Chinese authorities consider the decision of the U.S. administration to cancel the decree banning the use of applications TikTok and WeChat a positive step. It was announced by China’s Commerce Ministry spokesperson Gao Feng on Thursday, June 10.
“The U.S. announcing the repeal of decrees concerning WeChat and other apps is a positive step in the right direction,” he said in a briefing.
At the same time, Gao Feng noted that PRC authorities have drawn attention to the United States’ request for security risk checks on foreign apps. He also pointed out that the U.S. Foreign Investment Committee is still conducting a review of TikTok.
“We hope that the U.S. will treat Chinese companies impartially and fairly and avoid politicizing trade and economic issues,” the Commerce Department official added.
The day before, U.S. President Joe Biden reversed an executive order by his predecessor Donald Trump to ban transactions with TikTok, WeChat and eight other communications and financial technology software applications. As noted, the administration of the current head of state supports an open, reliable and secure Internet.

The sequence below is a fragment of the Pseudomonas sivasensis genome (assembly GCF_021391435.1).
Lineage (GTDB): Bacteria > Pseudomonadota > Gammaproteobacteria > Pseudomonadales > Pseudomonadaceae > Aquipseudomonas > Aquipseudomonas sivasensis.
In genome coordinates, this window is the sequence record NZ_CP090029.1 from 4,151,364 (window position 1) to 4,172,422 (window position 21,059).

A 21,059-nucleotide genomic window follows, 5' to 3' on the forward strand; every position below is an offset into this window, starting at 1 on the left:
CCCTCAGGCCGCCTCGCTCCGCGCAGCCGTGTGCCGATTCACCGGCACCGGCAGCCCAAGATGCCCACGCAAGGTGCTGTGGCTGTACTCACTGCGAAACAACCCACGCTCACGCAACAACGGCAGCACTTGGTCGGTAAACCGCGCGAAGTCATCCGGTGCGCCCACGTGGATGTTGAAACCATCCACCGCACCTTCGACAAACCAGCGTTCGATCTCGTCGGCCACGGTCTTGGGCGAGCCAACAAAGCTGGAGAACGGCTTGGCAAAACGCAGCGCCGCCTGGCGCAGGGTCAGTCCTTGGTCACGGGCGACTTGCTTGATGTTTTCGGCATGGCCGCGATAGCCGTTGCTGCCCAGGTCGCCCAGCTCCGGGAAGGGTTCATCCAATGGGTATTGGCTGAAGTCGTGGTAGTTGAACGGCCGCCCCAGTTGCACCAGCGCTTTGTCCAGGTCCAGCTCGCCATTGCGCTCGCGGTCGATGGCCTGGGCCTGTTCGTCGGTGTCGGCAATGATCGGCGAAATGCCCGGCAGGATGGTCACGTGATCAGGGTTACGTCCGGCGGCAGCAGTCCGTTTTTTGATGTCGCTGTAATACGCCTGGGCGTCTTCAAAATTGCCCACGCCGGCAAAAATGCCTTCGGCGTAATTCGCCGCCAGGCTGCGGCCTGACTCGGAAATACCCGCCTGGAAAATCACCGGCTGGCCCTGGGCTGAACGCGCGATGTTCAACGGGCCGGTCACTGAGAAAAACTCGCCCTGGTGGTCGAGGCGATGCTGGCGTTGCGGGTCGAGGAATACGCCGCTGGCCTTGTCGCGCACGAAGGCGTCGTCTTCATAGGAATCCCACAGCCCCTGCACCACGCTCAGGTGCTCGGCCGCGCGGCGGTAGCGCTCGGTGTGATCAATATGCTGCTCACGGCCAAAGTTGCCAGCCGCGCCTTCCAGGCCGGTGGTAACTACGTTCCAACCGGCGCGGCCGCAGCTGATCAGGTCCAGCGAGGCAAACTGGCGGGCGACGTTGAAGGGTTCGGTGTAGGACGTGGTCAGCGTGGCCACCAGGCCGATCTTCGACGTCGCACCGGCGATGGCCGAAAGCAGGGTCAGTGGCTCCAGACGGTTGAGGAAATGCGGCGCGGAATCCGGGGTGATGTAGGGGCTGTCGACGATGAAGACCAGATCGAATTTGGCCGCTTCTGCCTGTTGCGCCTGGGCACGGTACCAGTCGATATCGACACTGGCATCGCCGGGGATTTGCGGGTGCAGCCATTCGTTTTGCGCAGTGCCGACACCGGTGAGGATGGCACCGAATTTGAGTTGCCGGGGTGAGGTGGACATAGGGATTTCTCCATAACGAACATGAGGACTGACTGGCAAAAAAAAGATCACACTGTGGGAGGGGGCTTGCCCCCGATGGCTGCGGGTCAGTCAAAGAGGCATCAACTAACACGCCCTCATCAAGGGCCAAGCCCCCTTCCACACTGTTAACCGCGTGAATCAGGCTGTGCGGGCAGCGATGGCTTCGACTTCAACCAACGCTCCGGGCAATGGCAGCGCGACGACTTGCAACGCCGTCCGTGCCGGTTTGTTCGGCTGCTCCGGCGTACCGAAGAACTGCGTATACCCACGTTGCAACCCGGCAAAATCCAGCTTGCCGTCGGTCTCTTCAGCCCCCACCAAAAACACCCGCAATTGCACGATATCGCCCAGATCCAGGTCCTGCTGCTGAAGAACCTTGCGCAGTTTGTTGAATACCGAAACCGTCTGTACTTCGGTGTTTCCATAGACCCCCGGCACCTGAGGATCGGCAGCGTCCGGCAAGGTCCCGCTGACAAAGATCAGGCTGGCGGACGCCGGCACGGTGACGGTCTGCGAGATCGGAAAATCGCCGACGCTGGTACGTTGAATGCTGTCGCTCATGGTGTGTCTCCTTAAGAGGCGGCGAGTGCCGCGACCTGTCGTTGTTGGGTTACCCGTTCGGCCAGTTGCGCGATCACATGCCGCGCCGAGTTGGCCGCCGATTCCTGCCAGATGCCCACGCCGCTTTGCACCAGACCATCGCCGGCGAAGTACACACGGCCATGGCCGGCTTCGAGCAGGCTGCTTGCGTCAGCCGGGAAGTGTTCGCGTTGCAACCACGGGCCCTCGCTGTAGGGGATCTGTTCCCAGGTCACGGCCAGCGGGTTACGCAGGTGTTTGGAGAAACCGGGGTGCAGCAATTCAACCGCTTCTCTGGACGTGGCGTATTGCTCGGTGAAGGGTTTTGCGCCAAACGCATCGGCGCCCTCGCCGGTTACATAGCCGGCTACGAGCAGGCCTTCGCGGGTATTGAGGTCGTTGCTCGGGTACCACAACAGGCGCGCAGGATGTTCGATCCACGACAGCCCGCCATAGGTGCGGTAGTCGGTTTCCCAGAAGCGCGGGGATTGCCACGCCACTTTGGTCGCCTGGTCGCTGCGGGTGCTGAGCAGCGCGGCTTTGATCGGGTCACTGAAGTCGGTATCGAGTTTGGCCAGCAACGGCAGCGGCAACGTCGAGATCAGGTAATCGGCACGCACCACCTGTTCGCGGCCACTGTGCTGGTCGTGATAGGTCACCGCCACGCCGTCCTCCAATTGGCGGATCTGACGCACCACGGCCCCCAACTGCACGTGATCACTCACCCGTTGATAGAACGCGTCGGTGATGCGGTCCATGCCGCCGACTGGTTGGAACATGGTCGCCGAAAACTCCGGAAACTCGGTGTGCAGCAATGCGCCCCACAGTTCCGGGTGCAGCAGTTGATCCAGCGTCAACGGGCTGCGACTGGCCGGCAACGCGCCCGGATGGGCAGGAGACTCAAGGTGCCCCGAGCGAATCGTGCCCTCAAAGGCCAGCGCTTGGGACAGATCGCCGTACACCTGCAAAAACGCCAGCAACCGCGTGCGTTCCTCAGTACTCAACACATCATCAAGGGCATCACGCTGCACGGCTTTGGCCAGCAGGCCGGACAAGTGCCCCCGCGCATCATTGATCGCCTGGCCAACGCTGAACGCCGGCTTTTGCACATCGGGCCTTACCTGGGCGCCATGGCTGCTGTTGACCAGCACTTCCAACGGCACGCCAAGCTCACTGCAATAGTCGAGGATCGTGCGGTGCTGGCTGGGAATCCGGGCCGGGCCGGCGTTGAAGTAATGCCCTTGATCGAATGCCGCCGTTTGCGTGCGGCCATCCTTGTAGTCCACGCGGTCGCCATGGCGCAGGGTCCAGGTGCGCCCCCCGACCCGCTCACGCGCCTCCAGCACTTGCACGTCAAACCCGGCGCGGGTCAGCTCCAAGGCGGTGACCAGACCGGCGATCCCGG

It was pointed out that further decision on the use of applications will be made based on criteria and careful analysis to eliminate the risks associated with transactions involving software applications that are designed, developed, manufactured or provided by individuals who are controlled or subject to the jurisdiction of foreign nations, including China.
In November 2019, U.S. national security authorities began investigating the owner of the social networking site TikTok, a Chinese company called ByteDance Technology.
Trump signed the “Counter Threat Order” allegedly emanating from the Chinese apps TikTok and WeChat on August 6, 2020. He explained his demands with national security concerns and fears that American data were being handed over to Chinese authorities.
The social network in the States under the decree of the head of state was to be banned from November 12, because its owner company did not have time to agree to sell the American segment of the service to national companies. Earlier, to avoid the ban, it had agreed to sell 20% of its stake to Oracle and Walmart.
The full blocking of the app in the U.S. has been postponed several times.